Don’t skip the video link below to Washington Post reviewer Ron Charles’ “Totally Hip Book Review.” He does these in addition to his reviews in the paper and they are always hilarious. 🙂

“The most delightful heroine since Elizabeth Bennet in Pride and Prejudice… Perry creates that delicate illusion of the best historical fiction: an authentic sense of the past — its manners, ideals and speech — that feels simultaneously distant and relevant to us…By the end, The Essex Serpent identifies a mystery far greater than some creature ‘from the illuminated margins of a manuscript’: friendship.”
Washington Post (full review)

[A] novel of almost insolent ambition — lush and fantastical, a wild Eden behind a garden gate. Set in the Victorian era, it’s part ghost story and part natural history lesson, part romance and part feminist parable. It’s wonderfully dense and serenely self-assured. I found it so transporting that 48 hours after completing it, I was still resentful to be back home… Perry’s writing engages the senses. You can almost smell the brine, the oyster, the ‘secretive scent of fungus clinging to the oak.’ But the real abundance here is of feelings between characters, not all of them sentimental. It’s been a while since I’ve read a book in which a man and a woman quarrel quite so much, and quite so forcefully, without something devastating coming of it.”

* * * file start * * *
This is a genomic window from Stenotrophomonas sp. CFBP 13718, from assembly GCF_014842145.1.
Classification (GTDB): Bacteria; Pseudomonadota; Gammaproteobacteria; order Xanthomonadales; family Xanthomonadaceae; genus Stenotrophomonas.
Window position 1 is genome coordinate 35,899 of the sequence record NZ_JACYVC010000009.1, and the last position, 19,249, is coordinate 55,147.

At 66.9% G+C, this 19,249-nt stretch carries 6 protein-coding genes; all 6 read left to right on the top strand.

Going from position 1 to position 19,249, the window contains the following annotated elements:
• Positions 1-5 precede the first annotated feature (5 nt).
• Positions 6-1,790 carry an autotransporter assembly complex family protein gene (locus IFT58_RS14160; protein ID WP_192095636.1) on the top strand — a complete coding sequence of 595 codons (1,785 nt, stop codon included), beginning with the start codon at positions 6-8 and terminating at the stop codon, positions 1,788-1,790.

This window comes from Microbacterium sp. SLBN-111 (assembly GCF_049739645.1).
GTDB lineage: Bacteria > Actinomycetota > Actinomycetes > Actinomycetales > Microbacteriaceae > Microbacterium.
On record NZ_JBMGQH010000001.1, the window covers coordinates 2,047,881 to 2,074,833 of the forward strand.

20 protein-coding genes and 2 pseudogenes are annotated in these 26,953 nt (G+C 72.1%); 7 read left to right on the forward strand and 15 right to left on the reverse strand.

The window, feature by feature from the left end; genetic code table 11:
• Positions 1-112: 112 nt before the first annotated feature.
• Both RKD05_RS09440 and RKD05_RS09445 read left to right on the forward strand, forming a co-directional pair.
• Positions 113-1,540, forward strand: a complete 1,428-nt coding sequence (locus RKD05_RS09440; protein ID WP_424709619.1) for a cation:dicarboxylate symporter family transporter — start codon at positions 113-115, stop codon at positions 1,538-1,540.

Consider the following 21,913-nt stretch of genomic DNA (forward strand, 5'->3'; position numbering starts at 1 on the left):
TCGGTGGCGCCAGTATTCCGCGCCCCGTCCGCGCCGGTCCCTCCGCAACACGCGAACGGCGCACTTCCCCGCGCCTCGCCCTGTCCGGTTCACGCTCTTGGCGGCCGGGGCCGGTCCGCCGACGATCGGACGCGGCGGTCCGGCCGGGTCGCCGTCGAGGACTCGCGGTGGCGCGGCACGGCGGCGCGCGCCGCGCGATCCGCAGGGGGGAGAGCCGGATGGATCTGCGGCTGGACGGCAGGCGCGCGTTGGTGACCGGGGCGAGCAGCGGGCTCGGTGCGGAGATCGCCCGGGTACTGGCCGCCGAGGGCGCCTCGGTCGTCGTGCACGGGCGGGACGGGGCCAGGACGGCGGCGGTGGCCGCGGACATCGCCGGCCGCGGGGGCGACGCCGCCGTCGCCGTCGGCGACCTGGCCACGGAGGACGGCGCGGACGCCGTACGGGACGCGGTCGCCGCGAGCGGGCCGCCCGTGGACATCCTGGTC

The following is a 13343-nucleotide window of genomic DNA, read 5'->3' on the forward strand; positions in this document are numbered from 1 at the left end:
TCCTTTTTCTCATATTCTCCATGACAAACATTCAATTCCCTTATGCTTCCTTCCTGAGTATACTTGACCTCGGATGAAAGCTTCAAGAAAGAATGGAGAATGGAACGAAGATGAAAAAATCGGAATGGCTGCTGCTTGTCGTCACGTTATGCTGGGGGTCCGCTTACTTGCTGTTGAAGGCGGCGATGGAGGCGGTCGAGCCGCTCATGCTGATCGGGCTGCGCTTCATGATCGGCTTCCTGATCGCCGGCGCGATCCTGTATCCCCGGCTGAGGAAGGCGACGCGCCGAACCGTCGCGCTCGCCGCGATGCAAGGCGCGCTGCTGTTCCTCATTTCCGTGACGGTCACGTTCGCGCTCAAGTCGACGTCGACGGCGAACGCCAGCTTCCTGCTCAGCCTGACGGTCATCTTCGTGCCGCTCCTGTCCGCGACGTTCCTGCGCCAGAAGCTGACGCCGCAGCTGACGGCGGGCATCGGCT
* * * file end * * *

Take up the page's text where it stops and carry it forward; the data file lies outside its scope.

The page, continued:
New York Times (full review)

“Richly enjoyable… Ms. Perry writes beautifully and sometimes agreeably sharply… The Essex Serpent is a wonderfully satisfying novel. Ford Madox Ford thought the glory of the novel was its ability to make the reader think and feel at the same time. This one does just that.”
Wall Street Journal (full review)

The Essex Serpent (9780062666376) by Sarah Perry. $26.99 hardcover. 6/6/17 on sale.

 

Now in Paperback: News of the World – Paulette Jiles

This New York Times bestseller, National Book Award Finalist and MPIBA “Reading the West” award winner was also on many “Best of the Year” round-ups at the end of 2016. So, it should be a crowd-pleaser on the paperback tables all summer long.

The new edition also includes a P.S. section with an essay from Jiles and reading group guide. And I just heard it’s in development as a movie starring Tom Hanks. (Perfect casting!)

News of the World (9780062409218) by Paulette Jiles. $15.99 trade paper. 6/20/17 on sale.

 

Book of the Week: The Essex Serpent – Sarah Perry